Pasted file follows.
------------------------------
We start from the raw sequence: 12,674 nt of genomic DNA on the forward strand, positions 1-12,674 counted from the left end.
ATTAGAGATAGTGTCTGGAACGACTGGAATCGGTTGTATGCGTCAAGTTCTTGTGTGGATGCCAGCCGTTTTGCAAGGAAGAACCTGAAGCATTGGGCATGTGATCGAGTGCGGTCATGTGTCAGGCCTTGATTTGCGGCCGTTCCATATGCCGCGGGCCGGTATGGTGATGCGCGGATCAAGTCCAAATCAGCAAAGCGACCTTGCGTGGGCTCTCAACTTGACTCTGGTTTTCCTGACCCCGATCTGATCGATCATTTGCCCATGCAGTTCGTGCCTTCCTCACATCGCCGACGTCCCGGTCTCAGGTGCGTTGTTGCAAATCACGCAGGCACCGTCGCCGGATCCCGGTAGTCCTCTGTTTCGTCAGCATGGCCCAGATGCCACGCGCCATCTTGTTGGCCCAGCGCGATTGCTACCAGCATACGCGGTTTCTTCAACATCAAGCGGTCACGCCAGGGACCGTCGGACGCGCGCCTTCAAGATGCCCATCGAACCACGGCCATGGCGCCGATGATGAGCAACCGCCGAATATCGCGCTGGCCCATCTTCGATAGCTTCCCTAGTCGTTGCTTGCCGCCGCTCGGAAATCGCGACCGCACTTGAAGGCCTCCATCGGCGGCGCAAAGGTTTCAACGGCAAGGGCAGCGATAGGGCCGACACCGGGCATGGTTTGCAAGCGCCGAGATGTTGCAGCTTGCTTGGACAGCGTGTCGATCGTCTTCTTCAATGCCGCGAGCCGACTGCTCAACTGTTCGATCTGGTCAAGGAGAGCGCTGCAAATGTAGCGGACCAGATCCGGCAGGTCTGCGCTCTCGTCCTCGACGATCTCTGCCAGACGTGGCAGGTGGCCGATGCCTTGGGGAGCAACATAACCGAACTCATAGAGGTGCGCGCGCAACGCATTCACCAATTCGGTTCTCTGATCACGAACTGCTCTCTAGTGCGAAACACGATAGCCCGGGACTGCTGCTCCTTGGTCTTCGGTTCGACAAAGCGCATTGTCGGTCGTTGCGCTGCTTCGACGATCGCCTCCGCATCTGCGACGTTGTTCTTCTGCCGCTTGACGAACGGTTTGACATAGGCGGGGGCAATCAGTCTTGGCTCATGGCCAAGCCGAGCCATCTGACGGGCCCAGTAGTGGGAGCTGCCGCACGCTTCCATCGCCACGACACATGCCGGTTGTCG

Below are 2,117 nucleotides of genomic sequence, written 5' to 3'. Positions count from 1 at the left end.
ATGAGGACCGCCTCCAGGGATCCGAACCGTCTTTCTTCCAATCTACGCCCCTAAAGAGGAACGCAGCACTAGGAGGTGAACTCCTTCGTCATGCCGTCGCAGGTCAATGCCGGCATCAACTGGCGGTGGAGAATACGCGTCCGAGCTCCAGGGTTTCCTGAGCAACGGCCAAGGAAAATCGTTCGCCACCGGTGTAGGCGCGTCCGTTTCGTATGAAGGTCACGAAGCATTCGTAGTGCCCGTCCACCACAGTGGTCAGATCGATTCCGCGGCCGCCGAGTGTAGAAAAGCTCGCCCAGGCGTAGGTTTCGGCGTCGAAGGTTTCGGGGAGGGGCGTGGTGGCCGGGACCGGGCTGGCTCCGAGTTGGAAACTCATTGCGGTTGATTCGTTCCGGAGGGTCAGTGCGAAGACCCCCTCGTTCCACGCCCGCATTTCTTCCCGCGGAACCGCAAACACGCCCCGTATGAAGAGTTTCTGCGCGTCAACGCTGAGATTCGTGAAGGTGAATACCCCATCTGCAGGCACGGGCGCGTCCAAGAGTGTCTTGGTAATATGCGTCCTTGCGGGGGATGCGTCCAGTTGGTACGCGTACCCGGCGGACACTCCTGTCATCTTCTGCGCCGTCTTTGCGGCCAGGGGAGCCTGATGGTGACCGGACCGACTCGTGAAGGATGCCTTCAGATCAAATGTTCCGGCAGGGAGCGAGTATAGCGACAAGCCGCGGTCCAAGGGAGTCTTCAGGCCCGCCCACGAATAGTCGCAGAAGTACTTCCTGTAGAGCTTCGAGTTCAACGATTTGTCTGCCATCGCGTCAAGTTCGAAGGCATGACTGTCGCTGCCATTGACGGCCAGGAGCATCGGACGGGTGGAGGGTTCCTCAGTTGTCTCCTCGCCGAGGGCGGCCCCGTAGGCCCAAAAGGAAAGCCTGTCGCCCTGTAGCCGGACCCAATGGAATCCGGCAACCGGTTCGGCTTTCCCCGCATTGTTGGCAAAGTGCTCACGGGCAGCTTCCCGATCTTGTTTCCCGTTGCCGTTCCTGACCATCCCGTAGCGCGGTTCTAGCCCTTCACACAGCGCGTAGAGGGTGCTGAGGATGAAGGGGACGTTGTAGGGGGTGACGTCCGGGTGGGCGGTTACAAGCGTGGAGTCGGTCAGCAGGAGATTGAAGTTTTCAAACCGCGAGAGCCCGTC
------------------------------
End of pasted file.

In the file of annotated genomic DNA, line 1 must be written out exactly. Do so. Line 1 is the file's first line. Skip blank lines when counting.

We start from the raw sequence: 12,674 nt of genomic DNA on the forward strand, positions 1-12,674 counted from the left end.